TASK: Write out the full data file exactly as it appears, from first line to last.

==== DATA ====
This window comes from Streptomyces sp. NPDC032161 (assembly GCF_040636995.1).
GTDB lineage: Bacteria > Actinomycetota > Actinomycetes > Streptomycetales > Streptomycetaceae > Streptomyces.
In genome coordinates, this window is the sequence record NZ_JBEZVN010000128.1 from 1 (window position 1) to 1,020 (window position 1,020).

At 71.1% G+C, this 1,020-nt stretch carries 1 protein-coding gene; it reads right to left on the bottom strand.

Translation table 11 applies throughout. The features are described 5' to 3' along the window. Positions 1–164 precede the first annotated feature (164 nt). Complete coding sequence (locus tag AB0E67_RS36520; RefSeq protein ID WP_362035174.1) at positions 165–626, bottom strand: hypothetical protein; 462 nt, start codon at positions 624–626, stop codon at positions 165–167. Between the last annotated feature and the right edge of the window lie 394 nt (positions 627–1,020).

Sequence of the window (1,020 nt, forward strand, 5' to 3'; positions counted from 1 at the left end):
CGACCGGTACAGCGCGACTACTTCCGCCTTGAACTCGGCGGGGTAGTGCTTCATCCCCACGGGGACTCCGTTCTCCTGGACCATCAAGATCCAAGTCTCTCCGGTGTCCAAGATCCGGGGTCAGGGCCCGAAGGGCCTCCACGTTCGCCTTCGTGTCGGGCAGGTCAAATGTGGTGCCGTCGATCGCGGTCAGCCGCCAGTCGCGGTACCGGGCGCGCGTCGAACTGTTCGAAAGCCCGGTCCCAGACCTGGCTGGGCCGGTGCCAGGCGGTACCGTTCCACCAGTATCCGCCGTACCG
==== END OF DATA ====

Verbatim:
This window comes from Streptomyces sp. NPDC032161 (assembly GCF_040636995.1).
GTDB lineage: Bacteria > Actinomycetota > Actinomycetes > Streptomycetales > Streptomycetaceae > Streptomyces.
In genome coordinates, this window is the sequence record NZ_JBEZVN010000128.1 from 1 (window position 1) to 1,020 (window position 1,020).

At 71.1% G+C, this 1,020-nt stretch carries 1 protein-coding gene; it reads right to left on the bottom strand.

Translation table 11 applies throughout. The features are described 5' to 3' along the window. Positions 1–164 precede the first annotated feature (164 nt). Complete coding sequence (locus tag AB0E67_RS36520; RefSeq protein ID WP_362035174.1) at positions 165–626, bottom strand: hypothetical protein; 462 nt, start codon at positions 624–626, stop codon at positions 165–167. Between the last annotated feature and the right edge of the window lie 394 nt (positions 627–1,020).

Sequence of the window (1,020 nt, forward strand, 5' to 3'; positions counted from 1 at the left end):
CGACCGGTACAGCGCGACTACTTCCGCCTTGAACTCGGCGGGGTAGTGCTTCATCCCCACGGGGACTCCGTTCTCCTGGACCATCAAGATCCAAGTCTCTCCGGTGTCCAAGATCCGGGGTCAGGGCCCGAAGGGCCTCCACGTTCGCCTTCGTGTCGGGCAGGTCAAATGTGGTGCCGTCGATCGCGGTCAGCCGCCAGTCGCGGTACCGGGCGCGCGTCGAACTGTTCGAAAGCCCGGTCCCAGACCTGGCTGGGCCGGTGCCAGGCGGTACCGTTCCACCAGTATCCGCCGTACCG